Find Your Practitioner in 5 easy steps

1 2 3 4 5
Go to next question

Sleep, is an important aspect of mental well being. It is suggested that the average adult should have between 7-9 hours sleep a night (National Sleep Foundation) and when this sleep is disturbed, it can cause a lot of distress, especially when it is disturbed by a panic attack. Often, a night time panic attack begins while the person is still asleep which causes further distress when they wake up midway through it.

Nocturnal panic attacks have similar symptoms to day time panic attacks but can often take longer to calm down afterwards. Panic attack symptoms that occur at night can include; a shortness of breath, a racing heart beat, feelings of fear or dread and chills or hot flushes.

Often night time panic attacks or nocturnal panic attacks can be caused by extreme stress in day to day life, struggling with another mental health condition or significant life changes such as bereavement, loss of a job, becoming a parent (Medical News Today). Therefore, a nocturnal panic attack can happen to anyone for a number of reasons.

Ways to cope with a Night Time Panic Attack (Medical News Today)

Deep Breaths

  • When having a night time panic attack it can sometimes be very scary and feel like you can’t calm down.
  • Taking deep breaths helps to slow your breathing and bring you back to reality in the darkness.

Don’t Fight It

  • It can be tempting to try and fight the panic attack in order to calm yourself down but this can often do more harm than good as it can get you more worked up than you were before.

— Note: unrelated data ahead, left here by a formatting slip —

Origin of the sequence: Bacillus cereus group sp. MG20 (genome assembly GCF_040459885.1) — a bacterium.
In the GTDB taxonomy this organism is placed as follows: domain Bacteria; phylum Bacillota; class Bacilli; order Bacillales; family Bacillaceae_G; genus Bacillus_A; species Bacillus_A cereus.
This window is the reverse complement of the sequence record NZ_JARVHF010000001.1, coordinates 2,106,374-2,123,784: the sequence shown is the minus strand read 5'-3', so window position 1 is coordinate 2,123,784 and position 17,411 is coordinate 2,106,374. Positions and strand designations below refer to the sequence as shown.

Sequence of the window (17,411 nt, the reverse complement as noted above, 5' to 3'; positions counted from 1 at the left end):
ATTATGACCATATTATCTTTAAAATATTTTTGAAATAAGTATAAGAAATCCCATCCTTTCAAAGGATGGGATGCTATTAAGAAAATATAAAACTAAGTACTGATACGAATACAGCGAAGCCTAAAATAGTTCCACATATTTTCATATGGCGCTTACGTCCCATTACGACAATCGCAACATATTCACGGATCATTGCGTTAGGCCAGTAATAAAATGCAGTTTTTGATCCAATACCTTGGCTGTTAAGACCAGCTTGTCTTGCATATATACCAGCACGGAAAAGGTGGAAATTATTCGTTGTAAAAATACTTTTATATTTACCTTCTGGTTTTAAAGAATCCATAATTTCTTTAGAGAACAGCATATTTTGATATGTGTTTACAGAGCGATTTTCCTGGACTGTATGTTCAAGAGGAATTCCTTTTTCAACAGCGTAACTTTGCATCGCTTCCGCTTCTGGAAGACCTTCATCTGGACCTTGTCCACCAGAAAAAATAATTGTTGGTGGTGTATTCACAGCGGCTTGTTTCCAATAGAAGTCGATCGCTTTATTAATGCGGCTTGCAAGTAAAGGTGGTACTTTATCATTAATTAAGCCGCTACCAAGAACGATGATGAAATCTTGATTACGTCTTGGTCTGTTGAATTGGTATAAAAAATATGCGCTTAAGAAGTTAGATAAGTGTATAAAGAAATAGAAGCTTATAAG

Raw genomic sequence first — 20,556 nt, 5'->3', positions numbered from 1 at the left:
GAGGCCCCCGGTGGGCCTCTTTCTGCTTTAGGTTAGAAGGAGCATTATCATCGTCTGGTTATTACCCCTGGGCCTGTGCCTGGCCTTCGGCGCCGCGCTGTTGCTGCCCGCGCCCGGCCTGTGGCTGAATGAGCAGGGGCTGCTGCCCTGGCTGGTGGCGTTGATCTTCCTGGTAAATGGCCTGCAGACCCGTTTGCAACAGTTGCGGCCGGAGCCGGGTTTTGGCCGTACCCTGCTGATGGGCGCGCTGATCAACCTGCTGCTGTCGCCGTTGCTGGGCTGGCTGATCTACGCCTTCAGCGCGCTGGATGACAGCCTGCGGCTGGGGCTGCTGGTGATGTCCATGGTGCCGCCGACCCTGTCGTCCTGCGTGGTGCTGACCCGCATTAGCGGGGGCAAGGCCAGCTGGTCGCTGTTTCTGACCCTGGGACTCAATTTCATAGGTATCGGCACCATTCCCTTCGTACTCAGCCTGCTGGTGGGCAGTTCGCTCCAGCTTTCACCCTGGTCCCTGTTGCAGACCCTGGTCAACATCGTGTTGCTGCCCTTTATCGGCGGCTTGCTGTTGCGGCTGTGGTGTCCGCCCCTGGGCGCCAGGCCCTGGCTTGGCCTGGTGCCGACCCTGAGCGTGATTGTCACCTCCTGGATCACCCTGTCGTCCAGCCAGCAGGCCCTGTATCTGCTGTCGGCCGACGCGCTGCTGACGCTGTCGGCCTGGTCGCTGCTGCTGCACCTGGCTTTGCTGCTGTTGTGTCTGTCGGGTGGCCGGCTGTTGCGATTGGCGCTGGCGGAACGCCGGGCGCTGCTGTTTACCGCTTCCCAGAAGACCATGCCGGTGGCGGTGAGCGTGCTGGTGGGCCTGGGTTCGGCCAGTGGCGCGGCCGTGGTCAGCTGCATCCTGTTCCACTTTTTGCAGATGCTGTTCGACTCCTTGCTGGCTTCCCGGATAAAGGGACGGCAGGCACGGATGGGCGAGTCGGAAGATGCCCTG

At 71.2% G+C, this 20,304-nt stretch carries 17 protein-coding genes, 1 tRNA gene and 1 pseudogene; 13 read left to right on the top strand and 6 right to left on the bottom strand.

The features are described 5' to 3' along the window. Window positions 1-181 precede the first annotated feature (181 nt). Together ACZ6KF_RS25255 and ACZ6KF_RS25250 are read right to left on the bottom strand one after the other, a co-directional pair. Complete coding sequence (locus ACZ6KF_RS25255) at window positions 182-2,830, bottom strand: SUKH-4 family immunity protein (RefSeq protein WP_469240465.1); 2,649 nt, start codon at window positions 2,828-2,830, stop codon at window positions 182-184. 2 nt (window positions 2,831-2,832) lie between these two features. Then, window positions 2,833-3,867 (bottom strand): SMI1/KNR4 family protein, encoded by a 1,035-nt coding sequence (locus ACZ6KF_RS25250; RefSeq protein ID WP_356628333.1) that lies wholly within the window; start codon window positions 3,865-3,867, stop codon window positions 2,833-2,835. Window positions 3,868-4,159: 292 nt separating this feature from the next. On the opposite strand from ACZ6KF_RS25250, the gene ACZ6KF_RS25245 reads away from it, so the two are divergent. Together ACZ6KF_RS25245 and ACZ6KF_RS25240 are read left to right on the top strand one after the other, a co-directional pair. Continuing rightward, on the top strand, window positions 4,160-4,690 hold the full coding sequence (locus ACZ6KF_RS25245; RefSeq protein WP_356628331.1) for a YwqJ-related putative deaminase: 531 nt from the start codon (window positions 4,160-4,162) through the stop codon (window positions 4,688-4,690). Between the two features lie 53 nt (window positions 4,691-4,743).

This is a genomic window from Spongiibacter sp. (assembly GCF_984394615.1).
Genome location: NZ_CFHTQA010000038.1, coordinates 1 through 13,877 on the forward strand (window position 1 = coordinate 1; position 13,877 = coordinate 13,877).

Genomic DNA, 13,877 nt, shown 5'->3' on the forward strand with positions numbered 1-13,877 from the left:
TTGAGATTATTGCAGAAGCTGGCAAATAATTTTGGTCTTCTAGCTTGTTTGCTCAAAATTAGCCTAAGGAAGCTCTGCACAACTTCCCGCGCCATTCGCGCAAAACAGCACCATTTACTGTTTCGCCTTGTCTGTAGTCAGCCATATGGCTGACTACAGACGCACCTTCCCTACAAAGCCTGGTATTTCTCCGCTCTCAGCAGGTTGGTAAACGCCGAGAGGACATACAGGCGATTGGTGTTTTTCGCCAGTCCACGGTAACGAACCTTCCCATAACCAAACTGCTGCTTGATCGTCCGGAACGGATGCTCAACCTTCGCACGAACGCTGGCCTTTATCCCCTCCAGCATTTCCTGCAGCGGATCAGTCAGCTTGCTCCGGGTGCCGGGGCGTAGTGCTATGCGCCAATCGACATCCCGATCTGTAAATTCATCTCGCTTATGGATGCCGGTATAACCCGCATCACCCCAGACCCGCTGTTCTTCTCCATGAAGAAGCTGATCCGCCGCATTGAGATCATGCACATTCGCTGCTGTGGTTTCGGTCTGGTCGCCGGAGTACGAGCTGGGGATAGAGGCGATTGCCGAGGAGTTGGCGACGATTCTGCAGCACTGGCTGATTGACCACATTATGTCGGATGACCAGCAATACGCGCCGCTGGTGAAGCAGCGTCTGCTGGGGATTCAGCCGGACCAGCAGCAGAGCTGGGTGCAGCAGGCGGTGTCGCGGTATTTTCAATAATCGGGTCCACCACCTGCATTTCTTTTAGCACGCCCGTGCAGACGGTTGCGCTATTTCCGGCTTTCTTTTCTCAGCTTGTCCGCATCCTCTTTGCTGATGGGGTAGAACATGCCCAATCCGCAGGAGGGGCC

Get up and do something

  • Sometimes the best way to overcome a panic attack, especially when there is the pressure of losing sleep is to get up and distract yourself.
  • Often with nocturnal panic attacks it can take longer to calm down than a day time panic attack, therefore distracting yourself by reading a book or watching television may be useful.

Seek professional help

  • If you find that these panic attacks are effecting your daily life, it may be useful to talk to a professional Counsellor, Psychologist or Cognitive Behavioural Therapist who can help provide coping mechanisms for when panic attacks occur.

At The Eaves we have over 100 qualified practitioners who specialise in a range of issues including anxiety and panic attacks. For more information, please contact one of the numbers above or send an enquiry form and a friendly member of our team will be happy to help you.

References:

Medical News Today – https://www.medicalnewstoday.com/articles/324531.php

National Sleep Foundation – https://www.sleepfoundation.org/excessive-sleepiness/support/how-much-sleep-do-we-really-need